Web Support Blog

September 21, 2006

Measuring Web Support Success, part 2

Filed under: Web Analytics — Chris @ 7:59 pm

As I mentioned prior, you need to think about the delivery of your content as much as the content itself. Moving from that rather basic notion, consider “What is the purpose of your customers’ visit?” and “Why are they coming to your site?” The likely answer is that they had a problem, and they need your help to solve it.

Now some customers will know or believe they know the answer — they just need the latest driver or patch, so their behavior may look a little different, but it is still the same intention — solve their problem. Excluding customers that come to your support site to learn (which will vary by product and industry), the ideal support experience is straight forward and therefore easy to measure success.

If I was selling a product or service, once I collected the customer’s credit card number, I would count that as a success. In the support world, once your customer reads the answer to his or her problem, you have been successful — a conversion. If you buy into that idea, then this should be fairly straight forward: the last content item read on your site by your customer must have been the solution to solve his or her problem. Why else would they keep looking for an answer if I already found it (that could be the learning exception)?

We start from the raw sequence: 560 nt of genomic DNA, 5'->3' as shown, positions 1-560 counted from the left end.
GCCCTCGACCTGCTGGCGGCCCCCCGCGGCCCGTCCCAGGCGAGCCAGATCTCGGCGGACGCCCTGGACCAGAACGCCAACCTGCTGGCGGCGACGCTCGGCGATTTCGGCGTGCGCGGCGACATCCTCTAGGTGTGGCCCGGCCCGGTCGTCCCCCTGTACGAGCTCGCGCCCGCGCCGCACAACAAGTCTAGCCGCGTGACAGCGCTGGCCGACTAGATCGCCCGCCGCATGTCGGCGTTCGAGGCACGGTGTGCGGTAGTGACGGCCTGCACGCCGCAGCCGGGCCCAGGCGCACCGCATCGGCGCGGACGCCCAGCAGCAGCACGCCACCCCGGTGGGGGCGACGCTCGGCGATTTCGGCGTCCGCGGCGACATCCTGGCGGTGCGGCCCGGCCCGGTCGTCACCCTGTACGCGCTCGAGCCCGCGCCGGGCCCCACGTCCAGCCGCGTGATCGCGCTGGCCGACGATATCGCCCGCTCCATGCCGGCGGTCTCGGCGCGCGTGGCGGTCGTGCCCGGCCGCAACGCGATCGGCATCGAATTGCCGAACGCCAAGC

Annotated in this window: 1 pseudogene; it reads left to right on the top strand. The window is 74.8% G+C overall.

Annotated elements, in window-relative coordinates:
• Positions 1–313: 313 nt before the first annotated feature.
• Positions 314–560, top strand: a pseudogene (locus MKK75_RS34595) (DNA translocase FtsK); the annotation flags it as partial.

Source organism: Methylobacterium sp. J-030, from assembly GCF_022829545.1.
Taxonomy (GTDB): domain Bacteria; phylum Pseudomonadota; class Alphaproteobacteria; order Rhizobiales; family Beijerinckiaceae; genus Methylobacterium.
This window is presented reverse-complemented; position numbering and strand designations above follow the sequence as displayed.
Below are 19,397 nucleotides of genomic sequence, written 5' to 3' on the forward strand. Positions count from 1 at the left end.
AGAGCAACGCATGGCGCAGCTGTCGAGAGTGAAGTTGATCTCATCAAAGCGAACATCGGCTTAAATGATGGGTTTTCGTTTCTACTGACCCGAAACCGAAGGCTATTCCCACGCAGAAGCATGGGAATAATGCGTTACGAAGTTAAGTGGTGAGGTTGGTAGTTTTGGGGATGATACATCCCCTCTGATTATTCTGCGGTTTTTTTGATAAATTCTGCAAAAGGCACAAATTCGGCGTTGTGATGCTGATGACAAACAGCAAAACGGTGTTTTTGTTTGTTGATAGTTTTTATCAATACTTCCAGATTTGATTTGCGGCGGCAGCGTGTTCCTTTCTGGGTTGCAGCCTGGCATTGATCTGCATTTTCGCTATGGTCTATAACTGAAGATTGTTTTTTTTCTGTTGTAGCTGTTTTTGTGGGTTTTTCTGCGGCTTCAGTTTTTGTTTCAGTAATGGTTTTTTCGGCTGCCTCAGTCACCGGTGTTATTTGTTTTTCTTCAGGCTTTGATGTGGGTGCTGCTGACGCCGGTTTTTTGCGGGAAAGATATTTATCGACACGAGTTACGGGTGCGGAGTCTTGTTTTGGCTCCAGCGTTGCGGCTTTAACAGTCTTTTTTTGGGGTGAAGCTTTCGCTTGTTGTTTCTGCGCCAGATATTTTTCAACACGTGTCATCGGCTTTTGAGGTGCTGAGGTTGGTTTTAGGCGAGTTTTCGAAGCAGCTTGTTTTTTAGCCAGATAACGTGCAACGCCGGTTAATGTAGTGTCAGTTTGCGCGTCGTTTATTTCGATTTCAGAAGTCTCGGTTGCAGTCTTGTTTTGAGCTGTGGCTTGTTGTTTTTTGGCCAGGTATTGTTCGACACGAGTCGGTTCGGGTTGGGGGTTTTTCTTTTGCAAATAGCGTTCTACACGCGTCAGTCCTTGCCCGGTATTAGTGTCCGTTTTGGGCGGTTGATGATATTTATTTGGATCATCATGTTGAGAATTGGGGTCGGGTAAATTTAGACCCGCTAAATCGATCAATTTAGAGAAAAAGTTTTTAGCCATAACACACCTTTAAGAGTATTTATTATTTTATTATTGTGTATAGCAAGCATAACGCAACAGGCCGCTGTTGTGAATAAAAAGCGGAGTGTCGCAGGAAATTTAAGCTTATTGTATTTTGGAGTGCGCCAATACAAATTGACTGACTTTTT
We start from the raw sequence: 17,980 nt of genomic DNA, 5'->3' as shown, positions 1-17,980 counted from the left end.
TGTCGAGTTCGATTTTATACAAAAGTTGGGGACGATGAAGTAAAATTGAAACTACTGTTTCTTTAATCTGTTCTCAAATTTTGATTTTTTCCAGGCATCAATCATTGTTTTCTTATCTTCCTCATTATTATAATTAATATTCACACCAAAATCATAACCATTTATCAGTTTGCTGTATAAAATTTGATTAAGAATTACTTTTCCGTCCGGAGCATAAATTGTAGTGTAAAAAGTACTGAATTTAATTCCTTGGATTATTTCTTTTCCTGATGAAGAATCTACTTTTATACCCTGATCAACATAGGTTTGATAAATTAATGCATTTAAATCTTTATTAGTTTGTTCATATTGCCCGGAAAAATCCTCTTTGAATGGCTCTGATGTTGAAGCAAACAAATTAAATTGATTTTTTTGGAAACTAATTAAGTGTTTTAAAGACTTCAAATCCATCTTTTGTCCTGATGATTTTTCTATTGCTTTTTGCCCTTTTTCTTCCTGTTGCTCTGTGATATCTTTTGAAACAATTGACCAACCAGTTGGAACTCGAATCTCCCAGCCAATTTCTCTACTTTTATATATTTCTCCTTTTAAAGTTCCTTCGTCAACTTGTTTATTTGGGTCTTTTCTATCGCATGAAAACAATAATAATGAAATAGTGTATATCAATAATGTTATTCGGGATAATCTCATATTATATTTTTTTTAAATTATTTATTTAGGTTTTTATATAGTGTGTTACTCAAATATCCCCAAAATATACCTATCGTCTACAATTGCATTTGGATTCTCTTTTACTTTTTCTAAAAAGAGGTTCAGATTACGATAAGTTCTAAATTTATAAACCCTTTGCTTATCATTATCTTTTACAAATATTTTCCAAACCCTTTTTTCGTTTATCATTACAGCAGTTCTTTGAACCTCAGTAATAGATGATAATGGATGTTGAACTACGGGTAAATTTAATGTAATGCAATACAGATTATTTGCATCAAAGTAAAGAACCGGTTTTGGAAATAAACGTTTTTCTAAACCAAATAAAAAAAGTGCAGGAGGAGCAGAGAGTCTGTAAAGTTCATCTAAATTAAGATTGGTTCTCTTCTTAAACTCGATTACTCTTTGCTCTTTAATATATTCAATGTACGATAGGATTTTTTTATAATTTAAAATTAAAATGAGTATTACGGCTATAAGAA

So assuming you have a low rate of customers that visit your site purely to browse and learn, you can conclude that the last item viewed was the conversion content item. Okay, but what if the customer never found a solution, but looked at many content items? Again, what wss the last item viewed on your site? A content item? Or was it a search result page? Or how about a page to route to additional content? If the last item viewed (the last page viewed) on your site was a content item, then I would say very likely your customer was successful in solving their problem. If the customer left your site where the last page was any other page but a content page, then I would say they did not solve their problem.

What do you think? I will continue to expand on this subject in future blogs…

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